Date of Graduation


Document Type


Degree Type



Eberly College of Arts and Sciences



Committee Chair

Amy Fiske

Committee Co-Chair

Barry Edelstein

Committee Member

Nicholas Turiano

Committee Member

Mary LeCloux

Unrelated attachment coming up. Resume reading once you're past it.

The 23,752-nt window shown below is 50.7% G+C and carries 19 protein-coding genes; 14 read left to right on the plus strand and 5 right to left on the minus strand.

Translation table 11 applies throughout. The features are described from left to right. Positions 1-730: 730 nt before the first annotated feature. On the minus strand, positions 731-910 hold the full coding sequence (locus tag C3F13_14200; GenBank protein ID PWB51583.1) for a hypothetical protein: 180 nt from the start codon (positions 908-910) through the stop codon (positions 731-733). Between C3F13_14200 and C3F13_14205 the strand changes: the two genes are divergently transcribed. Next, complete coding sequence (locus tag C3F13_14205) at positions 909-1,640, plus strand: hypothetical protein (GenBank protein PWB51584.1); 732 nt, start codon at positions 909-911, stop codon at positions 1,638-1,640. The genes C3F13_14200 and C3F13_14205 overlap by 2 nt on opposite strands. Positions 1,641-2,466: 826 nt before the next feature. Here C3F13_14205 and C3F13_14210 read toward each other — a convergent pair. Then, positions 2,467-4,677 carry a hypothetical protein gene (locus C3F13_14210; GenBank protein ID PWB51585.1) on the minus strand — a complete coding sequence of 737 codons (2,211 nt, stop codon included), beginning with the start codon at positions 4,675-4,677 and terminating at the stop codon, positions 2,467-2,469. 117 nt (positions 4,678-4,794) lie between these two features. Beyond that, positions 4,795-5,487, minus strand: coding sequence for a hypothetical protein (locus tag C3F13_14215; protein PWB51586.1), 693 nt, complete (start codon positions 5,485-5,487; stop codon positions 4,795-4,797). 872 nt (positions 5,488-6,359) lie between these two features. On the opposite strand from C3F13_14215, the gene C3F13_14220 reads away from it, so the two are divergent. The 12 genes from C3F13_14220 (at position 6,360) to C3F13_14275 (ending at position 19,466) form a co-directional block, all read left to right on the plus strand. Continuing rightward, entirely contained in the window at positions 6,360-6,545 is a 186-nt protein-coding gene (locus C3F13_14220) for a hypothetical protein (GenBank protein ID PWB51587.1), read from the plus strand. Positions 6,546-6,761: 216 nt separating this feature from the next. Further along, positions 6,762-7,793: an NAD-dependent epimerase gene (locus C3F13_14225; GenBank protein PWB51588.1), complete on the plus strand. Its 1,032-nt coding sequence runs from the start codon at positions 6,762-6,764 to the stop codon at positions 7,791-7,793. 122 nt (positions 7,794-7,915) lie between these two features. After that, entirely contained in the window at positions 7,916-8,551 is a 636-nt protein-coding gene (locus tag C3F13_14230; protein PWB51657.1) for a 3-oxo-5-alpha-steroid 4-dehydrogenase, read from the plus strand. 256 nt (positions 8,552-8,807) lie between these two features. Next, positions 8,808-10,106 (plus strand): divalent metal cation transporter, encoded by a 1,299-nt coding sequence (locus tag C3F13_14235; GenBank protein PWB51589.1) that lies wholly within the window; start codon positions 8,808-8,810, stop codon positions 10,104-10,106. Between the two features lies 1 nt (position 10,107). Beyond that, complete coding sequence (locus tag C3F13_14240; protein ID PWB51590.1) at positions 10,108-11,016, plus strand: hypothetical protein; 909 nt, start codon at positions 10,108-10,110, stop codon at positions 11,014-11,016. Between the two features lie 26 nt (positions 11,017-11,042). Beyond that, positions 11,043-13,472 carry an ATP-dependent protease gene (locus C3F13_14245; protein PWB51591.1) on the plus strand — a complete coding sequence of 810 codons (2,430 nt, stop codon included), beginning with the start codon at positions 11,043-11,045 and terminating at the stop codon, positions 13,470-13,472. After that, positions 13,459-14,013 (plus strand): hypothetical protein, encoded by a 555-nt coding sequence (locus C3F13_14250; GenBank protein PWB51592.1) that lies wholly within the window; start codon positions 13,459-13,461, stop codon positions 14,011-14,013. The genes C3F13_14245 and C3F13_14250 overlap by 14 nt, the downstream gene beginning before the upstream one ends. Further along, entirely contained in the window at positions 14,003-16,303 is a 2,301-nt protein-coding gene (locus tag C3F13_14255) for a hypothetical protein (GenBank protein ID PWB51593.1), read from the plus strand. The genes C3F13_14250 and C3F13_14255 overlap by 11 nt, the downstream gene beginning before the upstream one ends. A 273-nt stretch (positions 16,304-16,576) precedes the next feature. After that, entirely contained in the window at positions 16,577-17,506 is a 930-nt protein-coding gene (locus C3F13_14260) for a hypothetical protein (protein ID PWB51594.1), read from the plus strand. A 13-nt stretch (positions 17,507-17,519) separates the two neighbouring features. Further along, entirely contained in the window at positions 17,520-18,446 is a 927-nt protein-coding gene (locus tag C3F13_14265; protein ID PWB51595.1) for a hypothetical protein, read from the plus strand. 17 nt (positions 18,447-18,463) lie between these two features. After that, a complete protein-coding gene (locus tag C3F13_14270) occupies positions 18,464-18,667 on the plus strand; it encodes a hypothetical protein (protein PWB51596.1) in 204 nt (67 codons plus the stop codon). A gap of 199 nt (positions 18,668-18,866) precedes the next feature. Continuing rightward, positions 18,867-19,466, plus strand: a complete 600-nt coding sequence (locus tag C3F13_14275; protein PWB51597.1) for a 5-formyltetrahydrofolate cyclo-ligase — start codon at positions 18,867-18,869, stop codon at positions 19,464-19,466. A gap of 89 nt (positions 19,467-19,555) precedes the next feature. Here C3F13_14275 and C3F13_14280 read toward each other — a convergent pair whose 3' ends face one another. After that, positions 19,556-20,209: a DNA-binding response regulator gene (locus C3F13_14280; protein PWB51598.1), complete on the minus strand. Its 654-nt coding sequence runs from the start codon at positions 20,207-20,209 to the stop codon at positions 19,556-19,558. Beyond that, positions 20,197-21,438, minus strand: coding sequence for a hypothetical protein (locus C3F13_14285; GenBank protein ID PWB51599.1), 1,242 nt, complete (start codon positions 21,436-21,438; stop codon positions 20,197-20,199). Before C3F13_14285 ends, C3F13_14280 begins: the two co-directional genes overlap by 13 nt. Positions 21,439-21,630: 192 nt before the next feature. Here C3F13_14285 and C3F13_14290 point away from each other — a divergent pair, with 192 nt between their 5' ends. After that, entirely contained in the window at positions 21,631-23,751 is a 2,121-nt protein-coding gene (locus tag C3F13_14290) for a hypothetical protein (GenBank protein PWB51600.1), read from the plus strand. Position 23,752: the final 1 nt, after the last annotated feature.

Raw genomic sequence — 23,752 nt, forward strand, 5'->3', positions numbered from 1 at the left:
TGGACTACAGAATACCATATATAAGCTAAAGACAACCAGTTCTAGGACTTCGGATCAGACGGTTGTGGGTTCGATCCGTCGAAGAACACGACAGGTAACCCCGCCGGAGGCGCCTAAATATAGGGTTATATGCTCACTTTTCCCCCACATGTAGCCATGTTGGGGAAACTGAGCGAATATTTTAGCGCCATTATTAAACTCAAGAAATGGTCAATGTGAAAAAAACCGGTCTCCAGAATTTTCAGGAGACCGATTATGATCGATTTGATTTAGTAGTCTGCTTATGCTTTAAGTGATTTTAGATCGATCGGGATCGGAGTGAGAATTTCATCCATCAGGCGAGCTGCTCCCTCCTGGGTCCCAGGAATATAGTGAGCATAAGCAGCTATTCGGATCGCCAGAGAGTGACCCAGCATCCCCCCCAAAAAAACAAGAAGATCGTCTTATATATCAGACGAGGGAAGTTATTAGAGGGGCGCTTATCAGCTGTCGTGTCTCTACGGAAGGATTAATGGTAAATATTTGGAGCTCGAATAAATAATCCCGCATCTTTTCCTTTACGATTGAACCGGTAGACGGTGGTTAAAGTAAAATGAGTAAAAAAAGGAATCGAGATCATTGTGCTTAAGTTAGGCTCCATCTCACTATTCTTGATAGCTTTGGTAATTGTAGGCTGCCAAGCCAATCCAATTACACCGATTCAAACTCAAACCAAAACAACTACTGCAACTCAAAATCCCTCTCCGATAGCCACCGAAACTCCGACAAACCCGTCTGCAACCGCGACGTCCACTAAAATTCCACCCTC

Suicide consistently ranks among the top 10 leading causes of death in the United States. Depressive disorders as well as depression symptoms are risk factors for suicide. Depression symptoms typically fall under a cognitive affective domain and a somatic domain. Males and older adults may have a more somatic presentation of depression. Among those with physical health problems, these somatic symptoms may be confounded with symptoms of physical conditions. Not all symptoms of depression are equally useful for predicting suicide risk. The types of depression symptoms that are risk factors may vary depending on the characteristics of the sample and how depression typically presents in these samples. The present study sought to investigate the utility of cognitive affective and somatic symptoms of depression in predicting suicide risk and whether this relation is moderated by age, gender, and physical health problems. Additionally, the study sought to investigate whether a measure designed specifically to assess depression in men adds predictive utility over and above convention depression screeners. Participants were recruited from Amazon’s Mechanical Turk. A total of 1009 participants were recruited. Inclusion criteria were being 18 or older and being from the United States. Participants were excluded for taking the study survey multiple times, not completing the survey, or failing three or more attention checks. The final sample consisted of 944 participants who met inclusion and exclusion criteria. Depression was assessed with the Center for Epidemiological Studies Depression 11 (CES-D11), Patient Health Questionnaire-9 with item 9 excluded (PHQ-8), and Male Depression Risk Scale. Suicide risk was assessed using the Suicidal Behaviors Questionnaire-Revised. Physical health was assessed with a health conditions checklist. The sample comprised of primarily middle aged (M = 51.77), Caucasian (86.4%), females (53.3%) who were partnered (51.6%). Cognitive affective and somatic symptoms of the CES-D11 and PHQ-8 both added independent predictive utility in predicting suicide risk. The predictive utility of cognitive affective and somatic symptoms was not moderated by gender or health conditions. Age was found to moderate the relation between cognitive affective as well as somatic symptoms of depression and suicide risk. Younger age exacerbated the negative effect of both cognitive affective and somatic symptoms on suicide risk. The male depression screener predicted suicide risk over and above conventional depression screeners. This effect was moderated by gender with females demonstrating higher levels of risk as compared to their male counterparts with similar levels of male depression symptoms. Across the CES-D11 and PHQ-8, negative affect, psychomotor retardation, and sleep problems emerged as the individual depression symptoms that were significantly related to suicide risk. Taken together, findings indicate that both cognitive affective and somatic symptoms of depression are important suicide risk factors among males and females and those with many as well as few health problems. Cognitive affective and somatic symptoms pose a risk for suicide among younger and older adults although younger age seems to amplify the risk that depression symptoms convey. The symptoms of depression that convey the greatest risk overall were negative affect, psychomotor retardation, and sleep difficulties. Lastly, symptoms hypothesized to be a part of the male depression phenotype serve as risk factors for both men and women who endorse these atypical depression symptoms.